ERIE- THEY DON’T CALL IT A GREAT LAKE FOR NOTHIN’
It’s certainly not the biggest of the great lakes, but make no mistake about it, Lake Erie is BIG water. It is 241 miles long, 57 miles wide, and has an average depth of 62 ft. Erie has 799 miles of shoreline, plus another 72 miles if you count the 31 islands. All this makes it the 11th largest lake in the world by surface area. The fact that it is also the shallowest of the Great Lakes means it can be very mean. The lake was named by Native Americans that lived along its southern shore. The name means “long tail”.
Erie's primary inlet is the Detroit River, and its confluence with Erie is one of iBass360 member, tournament angler, and fishing guide Ryan Said’s favorite places to fish. Although he guides primarily on Lake St. Clair, he actually considers Erie his home lake, as it is where he learned how to fish big water, as well as learned the disciplines of practicing and fishing big
tournaments. It's where he learned to structure fish- deep and shallow- and most importantly, where he learned to drive a bass boat in big water. Fishing Erie offered Ryan the opportunity to learn how to power fish with crankbaits, and finesse fish with dropshots, two very productive techniques for smallmouth. The main natural outflow from the lake is the Niagara River, which provides hydroelectric power to Canada and the USA from the huge turbines near Niagara Falls
The lake was carved by glaciers out of a large lowland drainage basin with an eastern flowing river that existed well before the ice ages. This ancient drainage system was destroyed by the first major glacier that deepened and enlarged the lowland, allowing water to settle and form a lake. Over the ice ages, three glaciers advanced and retreated over this area.
Native peoples lived off this land for generations until, in 1669, Frenchman Louis Jolliet became the first European to see Lake Erie- the last Great Lake to be explored by Europeans. Previously attempted exploration was thwarted by warring tribes, and resulted in explorers using rivers out of Lake Ontario and portages to move directly into Lake Huron. As Europeans and colonial
settlers moved into the region, they established trading in furs and pelts, as well as commercial fisheries. By the 1850s, railways sprouted, and Maritime traffic picked up and what were outpost forts started to become thriving port cities along the lake.
Predictions that the Lake would be over-fished by 1895 turned out to be premature, but by the middle of the 20th century, industrial pollution, caused by a boom in manufacturing and shipping, resulted in concern over water quality, again leading to concerns that the fishery was at risk. Lake Erie became polluted in the 1960s and 70s as a result of discharges from the heavy industry situated along its shores. This led to increasing levels of phosphorus in both the water and bottom sediments and high nitrogen levels in the water causing eutrophication, resulting in algal blooms and fish kills. There were even incidents of oily surfaces of tributary rivers catching fire.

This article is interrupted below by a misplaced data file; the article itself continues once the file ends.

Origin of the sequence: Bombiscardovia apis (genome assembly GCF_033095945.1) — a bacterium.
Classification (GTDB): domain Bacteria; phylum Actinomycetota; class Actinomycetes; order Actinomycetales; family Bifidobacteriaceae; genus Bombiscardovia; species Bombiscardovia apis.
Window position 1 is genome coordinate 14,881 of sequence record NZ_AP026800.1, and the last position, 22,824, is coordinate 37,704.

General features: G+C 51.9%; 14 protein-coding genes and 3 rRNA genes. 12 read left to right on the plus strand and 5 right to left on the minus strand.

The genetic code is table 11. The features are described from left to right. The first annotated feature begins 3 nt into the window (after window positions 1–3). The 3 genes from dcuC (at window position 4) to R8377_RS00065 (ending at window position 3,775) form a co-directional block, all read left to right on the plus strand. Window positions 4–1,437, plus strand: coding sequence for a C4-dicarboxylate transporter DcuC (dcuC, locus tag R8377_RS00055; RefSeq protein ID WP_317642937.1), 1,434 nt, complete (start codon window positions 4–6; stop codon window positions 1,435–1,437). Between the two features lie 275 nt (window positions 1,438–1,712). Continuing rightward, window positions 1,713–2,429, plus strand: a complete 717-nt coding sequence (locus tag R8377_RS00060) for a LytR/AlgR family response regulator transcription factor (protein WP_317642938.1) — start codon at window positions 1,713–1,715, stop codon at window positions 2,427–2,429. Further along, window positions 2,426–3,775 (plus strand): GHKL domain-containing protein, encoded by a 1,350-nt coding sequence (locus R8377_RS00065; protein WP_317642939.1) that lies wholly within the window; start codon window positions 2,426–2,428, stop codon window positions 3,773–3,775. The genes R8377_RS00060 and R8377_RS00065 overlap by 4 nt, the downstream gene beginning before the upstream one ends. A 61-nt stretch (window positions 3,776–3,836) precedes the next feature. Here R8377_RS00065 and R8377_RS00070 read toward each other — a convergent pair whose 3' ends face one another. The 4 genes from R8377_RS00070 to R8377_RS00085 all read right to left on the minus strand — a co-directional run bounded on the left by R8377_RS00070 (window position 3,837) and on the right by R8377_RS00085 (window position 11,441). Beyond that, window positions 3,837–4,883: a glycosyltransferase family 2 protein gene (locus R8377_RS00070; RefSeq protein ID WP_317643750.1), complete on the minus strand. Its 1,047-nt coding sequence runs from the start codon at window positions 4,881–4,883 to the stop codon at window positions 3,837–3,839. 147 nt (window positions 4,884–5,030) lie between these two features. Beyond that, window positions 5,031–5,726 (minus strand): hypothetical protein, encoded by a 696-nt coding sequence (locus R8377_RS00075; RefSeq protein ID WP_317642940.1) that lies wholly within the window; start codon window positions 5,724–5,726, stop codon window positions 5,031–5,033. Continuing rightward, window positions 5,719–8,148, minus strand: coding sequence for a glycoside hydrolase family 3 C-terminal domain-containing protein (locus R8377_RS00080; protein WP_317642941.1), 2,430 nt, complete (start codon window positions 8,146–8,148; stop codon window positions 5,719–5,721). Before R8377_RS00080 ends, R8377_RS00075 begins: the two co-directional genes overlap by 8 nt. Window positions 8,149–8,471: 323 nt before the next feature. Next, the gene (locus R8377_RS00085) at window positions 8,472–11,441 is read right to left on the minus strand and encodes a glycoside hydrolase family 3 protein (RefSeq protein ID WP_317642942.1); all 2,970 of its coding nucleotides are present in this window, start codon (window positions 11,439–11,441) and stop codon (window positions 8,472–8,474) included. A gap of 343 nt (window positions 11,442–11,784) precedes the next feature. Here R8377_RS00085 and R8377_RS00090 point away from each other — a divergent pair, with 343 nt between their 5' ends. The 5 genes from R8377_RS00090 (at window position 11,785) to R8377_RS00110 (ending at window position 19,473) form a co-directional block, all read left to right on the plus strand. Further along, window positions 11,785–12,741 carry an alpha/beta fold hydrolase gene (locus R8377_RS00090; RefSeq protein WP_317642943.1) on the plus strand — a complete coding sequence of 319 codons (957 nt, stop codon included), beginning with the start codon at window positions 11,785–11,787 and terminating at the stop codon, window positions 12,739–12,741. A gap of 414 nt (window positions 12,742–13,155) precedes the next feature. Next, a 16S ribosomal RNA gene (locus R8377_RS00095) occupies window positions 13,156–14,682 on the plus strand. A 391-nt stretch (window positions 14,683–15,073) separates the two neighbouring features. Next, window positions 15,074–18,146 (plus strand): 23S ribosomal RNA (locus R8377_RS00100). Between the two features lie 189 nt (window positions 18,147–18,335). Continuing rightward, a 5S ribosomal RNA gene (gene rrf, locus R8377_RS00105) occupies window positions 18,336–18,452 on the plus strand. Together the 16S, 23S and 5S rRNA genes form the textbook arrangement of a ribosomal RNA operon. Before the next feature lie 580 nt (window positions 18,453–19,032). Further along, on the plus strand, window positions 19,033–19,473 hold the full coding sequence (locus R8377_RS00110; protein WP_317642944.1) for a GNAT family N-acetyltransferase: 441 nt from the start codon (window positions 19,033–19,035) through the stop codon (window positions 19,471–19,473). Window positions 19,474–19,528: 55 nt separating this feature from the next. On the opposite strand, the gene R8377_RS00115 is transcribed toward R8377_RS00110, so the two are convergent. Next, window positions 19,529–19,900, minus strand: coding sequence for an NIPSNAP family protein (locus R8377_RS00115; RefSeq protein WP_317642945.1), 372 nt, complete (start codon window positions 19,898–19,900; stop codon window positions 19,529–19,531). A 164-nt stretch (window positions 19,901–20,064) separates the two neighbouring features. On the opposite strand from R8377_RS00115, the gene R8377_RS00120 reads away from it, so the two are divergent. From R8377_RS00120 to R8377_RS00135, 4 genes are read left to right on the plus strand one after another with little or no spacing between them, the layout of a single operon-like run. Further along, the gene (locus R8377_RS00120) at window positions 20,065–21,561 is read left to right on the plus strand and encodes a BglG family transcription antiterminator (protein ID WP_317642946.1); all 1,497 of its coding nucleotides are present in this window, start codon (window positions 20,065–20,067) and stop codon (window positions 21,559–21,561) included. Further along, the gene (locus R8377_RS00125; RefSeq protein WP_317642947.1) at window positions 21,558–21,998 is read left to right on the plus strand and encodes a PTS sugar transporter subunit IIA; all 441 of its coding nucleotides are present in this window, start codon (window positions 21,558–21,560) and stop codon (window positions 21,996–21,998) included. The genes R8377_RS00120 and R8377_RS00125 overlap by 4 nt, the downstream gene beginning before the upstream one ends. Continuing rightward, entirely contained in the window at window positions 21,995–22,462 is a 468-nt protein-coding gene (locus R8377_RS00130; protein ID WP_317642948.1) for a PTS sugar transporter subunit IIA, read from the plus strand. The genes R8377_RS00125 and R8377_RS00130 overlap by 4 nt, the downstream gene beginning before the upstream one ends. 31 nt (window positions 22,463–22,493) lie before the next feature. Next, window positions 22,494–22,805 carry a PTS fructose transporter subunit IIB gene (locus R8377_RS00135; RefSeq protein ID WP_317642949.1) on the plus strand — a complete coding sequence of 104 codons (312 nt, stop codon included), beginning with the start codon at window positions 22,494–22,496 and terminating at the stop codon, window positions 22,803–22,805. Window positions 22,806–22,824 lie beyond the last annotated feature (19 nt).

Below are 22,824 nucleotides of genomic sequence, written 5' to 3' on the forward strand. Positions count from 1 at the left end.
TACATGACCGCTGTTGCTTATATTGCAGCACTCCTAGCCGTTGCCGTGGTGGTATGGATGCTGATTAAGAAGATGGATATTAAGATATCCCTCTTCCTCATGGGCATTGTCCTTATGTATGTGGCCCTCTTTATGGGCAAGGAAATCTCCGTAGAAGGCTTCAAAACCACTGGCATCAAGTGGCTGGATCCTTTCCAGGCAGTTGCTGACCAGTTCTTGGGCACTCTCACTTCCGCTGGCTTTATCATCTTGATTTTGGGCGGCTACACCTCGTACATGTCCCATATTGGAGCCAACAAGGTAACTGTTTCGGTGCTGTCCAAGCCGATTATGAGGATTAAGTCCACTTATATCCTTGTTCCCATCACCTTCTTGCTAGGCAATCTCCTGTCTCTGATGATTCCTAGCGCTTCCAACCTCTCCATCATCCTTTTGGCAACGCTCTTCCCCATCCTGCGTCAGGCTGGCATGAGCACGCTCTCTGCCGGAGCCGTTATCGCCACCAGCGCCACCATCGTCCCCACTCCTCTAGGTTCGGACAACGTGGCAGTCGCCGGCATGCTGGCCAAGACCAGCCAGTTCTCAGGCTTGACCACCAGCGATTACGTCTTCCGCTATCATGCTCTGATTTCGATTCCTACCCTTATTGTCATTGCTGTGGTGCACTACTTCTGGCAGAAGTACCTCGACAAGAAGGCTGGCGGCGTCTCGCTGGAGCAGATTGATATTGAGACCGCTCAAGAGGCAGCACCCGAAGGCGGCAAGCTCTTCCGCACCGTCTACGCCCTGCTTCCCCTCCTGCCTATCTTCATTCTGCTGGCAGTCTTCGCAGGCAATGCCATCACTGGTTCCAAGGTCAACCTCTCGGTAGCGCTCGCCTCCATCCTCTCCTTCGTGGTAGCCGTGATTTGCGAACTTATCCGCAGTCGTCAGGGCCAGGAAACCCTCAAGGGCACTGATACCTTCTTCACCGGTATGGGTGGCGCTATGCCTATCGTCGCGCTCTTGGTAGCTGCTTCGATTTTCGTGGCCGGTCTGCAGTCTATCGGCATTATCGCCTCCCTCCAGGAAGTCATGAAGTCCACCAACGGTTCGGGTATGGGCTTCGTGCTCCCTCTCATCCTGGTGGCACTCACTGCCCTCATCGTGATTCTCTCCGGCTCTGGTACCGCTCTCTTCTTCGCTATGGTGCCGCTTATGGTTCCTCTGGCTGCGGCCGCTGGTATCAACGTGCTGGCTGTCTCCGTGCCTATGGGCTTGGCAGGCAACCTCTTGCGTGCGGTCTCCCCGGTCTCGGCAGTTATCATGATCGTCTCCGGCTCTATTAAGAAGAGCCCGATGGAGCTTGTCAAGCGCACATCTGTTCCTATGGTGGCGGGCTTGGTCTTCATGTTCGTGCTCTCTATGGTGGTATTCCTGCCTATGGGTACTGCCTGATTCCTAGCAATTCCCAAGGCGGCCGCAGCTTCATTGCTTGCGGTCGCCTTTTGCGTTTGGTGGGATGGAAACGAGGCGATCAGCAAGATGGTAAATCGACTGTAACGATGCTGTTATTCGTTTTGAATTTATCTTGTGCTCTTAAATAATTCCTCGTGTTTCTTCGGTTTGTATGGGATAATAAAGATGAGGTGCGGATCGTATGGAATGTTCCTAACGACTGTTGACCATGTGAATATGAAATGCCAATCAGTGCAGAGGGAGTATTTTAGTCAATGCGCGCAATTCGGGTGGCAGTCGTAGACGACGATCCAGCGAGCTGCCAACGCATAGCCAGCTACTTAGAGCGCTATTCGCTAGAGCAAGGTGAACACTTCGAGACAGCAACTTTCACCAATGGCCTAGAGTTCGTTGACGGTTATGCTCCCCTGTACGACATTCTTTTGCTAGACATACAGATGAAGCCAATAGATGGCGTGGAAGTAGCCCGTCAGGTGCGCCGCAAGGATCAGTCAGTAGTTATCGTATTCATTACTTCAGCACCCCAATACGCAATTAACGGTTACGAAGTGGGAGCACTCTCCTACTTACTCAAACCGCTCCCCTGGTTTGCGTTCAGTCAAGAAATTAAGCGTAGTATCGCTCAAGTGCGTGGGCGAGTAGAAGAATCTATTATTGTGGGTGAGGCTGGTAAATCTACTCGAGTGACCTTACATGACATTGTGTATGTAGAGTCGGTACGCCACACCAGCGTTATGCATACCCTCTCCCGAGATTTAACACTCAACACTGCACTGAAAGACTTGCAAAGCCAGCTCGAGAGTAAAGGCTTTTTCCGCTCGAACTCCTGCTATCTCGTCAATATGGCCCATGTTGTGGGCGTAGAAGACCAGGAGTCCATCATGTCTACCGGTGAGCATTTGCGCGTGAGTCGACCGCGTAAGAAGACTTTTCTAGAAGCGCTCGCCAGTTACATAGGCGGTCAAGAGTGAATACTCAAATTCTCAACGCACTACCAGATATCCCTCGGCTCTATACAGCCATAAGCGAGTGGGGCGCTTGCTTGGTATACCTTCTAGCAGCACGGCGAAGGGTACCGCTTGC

By 1975 the popular blue pike had been declared extinct. Since then, due to all out awareness efforts to protect the lake, the Great Lakes bordering States and Canadian Provinces adopted the Great Lakes-St. Lawrence River Basin Sustainable Water Resources Compact which sets standards for use, protection and conservation of the Great Lakes waterways. Environmental regulations have led to a significant increase in water quality and improvement in populations of important fish species such as walleye, perch, musky and smallmouth bass. However, invasive species have also increased. It is estimated that up to 180 different invasive species have entered the lake. This invasion has also had silver lining as Zebra mussels and gobies have been credited with improved water clarity and an increase in the population and size of smallmouth
bass. Nevertheless, eutrophication and cyano-bacteria blooms from nutrient (fertilizers), human and animal waste run-off continue to cause concerns. Theses blooms result from a toxic blue-green algae that the zebra mussels don't eat.
Lake Erie is home to one of the world's largest freshwater commercial fisheries, making up an estimated 50% of the fish inhabiting the Great Lakes. This is due, in large part, to the lake's plentiful supply of plankton. Recreational fishermen enjoy fishing steelhead, walleye, smallmouth bass, perch, salmon, whitefish and smelt. The biggest fish in Lake Erie is the sturgeon but it is an endangered species. Estimates vary on the economic value of the Great Lakes fishing market but a reliable source has pegged the combined value of the fishing industry at more than
Tourism along the lake has increased in recent years, and includes such varied activities as board sailing, ice fishing and shipwreck diving. Lake Erie is a favorite for divers as there are up to 270 confirmed shipwreck locations, some considered to be world class. The finding of the well-preserved British warship Caledonia, sunk during the War of 1812, is one of the more significant. Finally, something observed by most fisherman out on the water, the lake is a "bustling thoroughfare" for commercial ships. With ship traffic on Lake Erie being the highest across the Great Lakes, and with Erie being the roughest of the lakes it is not surprising that it has the highest number of known shipwrecks in the Great Lakes.